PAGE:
new-lunar-crater-names-honor-apollo-8https://www.astronomy.com/space-exploration/new-lunar-crater-names-honor-apollo-8/New lunar crater names honor Apollo 8 | Astronomy.comOn October 5, the International Astronomical Union approved two new lunar crater names: 8 Homeward and Anders’ Earthrise. The craters honor the Apollo 8 mission.https://www.astronomy.com/wp-content/uploads/sites/2/2021/09/iau1811a.jpg?fit=1280%2C868InStockUSD1.001.00human-spaceflightspace-explorationarticleASY2023-05-182018-12-1337710
The two newly named lunar craters are visible on Bill Anders’ iconic Earthrise photo.
Fifty years ago this month, Apollo 8 sent men to circle the Moon for the first time. During that groundbreaking mission, astronauts photographed not only the surface of the Moon, but also planet Earth from their unique vantage point. The mission’s success paved the way for the Apollo program to proceed, setting the stage for the lunar landing in July 1969.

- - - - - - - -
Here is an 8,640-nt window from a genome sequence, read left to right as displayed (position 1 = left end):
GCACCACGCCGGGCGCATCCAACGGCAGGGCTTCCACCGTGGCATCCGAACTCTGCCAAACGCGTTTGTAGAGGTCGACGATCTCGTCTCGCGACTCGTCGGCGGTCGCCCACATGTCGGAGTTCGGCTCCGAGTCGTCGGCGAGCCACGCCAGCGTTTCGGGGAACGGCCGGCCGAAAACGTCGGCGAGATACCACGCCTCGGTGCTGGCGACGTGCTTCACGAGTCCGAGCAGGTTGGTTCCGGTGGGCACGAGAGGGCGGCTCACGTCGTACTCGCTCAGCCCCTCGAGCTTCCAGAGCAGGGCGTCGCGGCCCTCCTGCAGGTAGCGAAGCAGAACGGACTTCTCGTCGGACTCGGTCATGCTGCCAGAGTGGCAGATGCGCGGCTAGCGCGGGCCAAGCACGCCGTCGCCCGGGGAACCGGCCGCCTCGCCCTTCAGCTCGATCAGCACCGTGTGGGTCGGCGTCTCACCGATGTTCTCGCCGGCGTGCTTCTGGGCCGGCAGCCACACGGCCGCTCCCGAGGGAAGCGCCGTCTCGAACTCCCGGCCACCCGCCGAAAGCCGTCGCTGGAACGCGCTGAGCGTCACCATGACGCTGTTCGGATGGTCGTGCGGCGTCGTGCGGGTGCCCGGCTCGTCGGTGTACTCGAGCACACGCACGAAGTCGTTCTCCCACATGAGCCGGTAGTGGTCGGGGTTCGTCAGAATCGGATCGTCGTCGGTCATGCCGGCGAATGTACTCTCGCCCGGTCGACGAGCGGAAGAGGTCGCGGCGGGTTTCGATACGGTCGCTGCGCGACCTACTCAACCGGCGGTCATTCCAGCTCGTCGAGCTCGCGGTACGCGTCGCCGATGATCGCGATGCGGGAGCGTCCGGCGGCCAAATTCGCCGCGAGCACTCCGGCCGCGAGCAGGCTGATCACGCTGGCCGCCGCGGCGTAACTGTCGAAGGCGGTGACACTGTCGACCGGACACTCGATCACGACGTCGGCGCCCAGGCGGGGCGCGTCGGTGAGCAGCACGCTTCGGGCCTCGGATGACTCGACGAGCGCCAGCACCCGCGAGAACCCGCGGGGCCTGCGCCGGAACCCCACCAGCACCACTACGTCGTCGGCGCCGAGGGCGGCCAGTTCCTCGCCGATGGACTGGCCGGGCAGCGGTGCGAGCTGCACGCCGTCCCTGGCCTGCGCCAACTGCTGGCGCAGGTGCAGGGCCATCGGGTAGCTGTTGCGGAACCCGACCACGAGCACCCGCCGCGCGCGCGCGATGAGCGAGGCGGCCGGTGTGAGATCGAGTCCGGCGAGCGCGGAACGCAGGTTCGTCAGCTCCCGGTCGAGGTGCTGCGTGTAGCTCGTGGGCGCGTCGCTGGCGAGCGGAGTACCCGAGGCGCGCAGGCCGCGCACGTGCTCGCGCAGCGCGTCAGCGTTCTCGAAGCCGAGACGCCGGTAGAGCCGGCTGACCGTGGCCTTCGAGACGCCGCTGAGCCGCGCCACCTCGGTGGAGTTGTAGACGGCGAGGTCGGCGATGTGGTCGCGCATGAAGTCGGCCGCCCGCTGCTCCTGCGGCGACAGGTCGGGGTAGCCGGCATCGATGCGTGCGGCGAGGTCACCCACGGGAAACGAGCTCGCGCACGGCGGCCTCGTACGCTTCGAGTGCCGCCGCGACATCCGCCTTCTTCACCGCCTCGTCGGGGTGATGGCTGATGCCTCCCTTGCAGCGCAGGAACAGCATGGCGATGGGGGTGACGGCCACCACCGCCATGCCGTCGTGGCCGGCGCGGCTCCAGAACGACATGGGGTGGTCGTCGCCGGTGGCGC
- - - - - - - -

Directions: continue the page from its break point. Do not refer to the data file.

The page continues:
On October 5 of this year, the Working Group for Planetary System Nomenclature of the International Astronomical Union — the body responsible for officially naming planetary features in our solar system — approved two new lunar crater names: 8 Homeward and Anders’ Earthrise. The craters honor the Apollo 8 mission; they are visible in the famous Earthrise photograph taken during the mission by astronaut Bill Anders, for which one of them is named. Earthrise became one of the most iconic photos associated with the Apollo program, and was also instrumental in the founding of the environmental movement.
A top-down view of the lunar surface with the craters circled.
Apollo 8 launched December 21, 1968, and circled the Moon 10 times on Christmas Eve before returning to Earth December 27. Anders served as the mission’s Lunar Module Pilot, though the craft did not actually include a Lunar Module; additional crew members were Frank Borman (Commander) and Jim Lovell (Command Module Pilot).